Lawlor's widow wins fight to keep her home
THE widow of the late Fianna Fail TD Liam Lawlor will not have to sell her family home to pay more than €430,000 owed by her husband to the Mahon Tribunal.
Hazel Lawlor, whose husband was imprisoned three times for failing to co-operate with the tribunal, yesterday won her Supreme Court battle to prevent the payments-to-politicians inquiry from pursuing the estate of her late husband, including Somerton House, their family home.
Mr Lawlor, who died in a car crash in Moscow in October 2005, was involved in several modules of the Mahon Tribunal arising from claims by Frank Dunlop, Tom Gilmartin and others that he had assisted in the rezoning of lands at Carrickmines, Co Dublin, and was a key strategist in the Arlington/Quarryvale projects.
In 2002 and 2004, the Mahon Tribunal obtained judgment mortgages against lands in Lucan, owned by Mr and Mrs Lawlor, to compel Mr Lawlor to pay its legal costs.
A judgment mortgage is granted to a creditor in order to sell the property and clear the debt. But Mrs Lawlor brought an action against the tribunal seeking an order that, because the joint tenancy had not been severed on her husband's death, she became the sole owner of the lands by right of survivorship and free from judgment mortgages.
In July 2008, the High Court ruled the couple's joint ownership, or joint tenancy, had not been severed on the death of Mr Lawlor.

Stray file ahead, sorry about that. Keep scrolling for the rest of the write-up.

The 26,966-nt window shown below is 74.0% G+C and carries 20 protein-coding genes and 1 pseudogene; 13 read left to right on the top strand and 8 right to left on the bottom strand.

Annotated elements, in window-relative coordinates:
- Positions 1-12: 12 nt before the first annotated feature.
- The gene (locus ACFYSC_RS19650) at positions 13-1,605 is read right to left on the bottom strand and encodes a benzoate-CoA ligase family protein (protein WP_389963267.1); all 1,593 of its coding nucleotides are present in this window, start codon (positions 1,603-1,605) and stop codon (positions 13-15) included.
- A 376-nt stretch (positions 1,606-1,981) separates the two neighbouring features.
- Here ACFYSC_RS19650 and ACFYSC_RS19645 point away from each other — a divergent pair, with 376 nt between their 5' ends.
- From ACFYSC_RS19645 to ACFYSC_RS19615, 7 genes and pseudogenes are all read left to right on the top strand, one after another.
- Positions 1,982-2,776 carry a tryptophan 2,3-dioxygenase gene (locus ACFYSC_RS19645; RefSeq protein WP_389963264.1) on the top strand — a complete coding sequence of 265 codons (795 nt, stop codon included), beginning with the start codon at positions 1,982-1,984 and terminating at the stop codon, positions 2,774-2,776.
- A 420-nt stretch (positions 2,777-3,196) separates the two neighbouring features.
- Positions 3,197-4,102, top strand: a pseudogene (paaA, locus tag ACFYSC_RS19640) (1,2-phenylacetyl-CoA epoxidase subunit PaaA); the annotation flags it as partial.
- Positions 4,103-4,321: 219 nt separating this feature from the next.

After High Court judge Ms Justice Mary Laffoy ruled in Mrs Lawlor's favour, the Mahon Tribunal appealed to the Supreme Court.
And yesterday the Supreme Court upheld that ruling preventing the tribunal from pursuing Liam Lawlor's estate for legal costs.
A unanimous three-judge Supreme Court dismissed the appeal saying it was to be regretted that the recent Land and Conveyancing Law Reform Act 2009, which made significant changes to the law in this area, had not been of more assistance.
The judgment was delivered by Mr Justice Joseph Finnegan with whom Ms Justice Susan Denham and Mr Justice Donal O'Donnell agreed.
Mr Justice Finnegan said it would be of assistance to those that were called upon to advise judgment creditors and judgment debtors, and the courts themselves, if the 2009 Act gave guidance as to the basis upon which the courts will exercise a discretion provided under the new law.
It was "to be regretted" that the opportunity, presented by the 2009 Act, of clarifying fully the reliefs and remedies available to a judgment creditor was "not availed of by the legislature", the judge added.
That clarification would be of the benefit to both a judgment creditor and debtor, he said.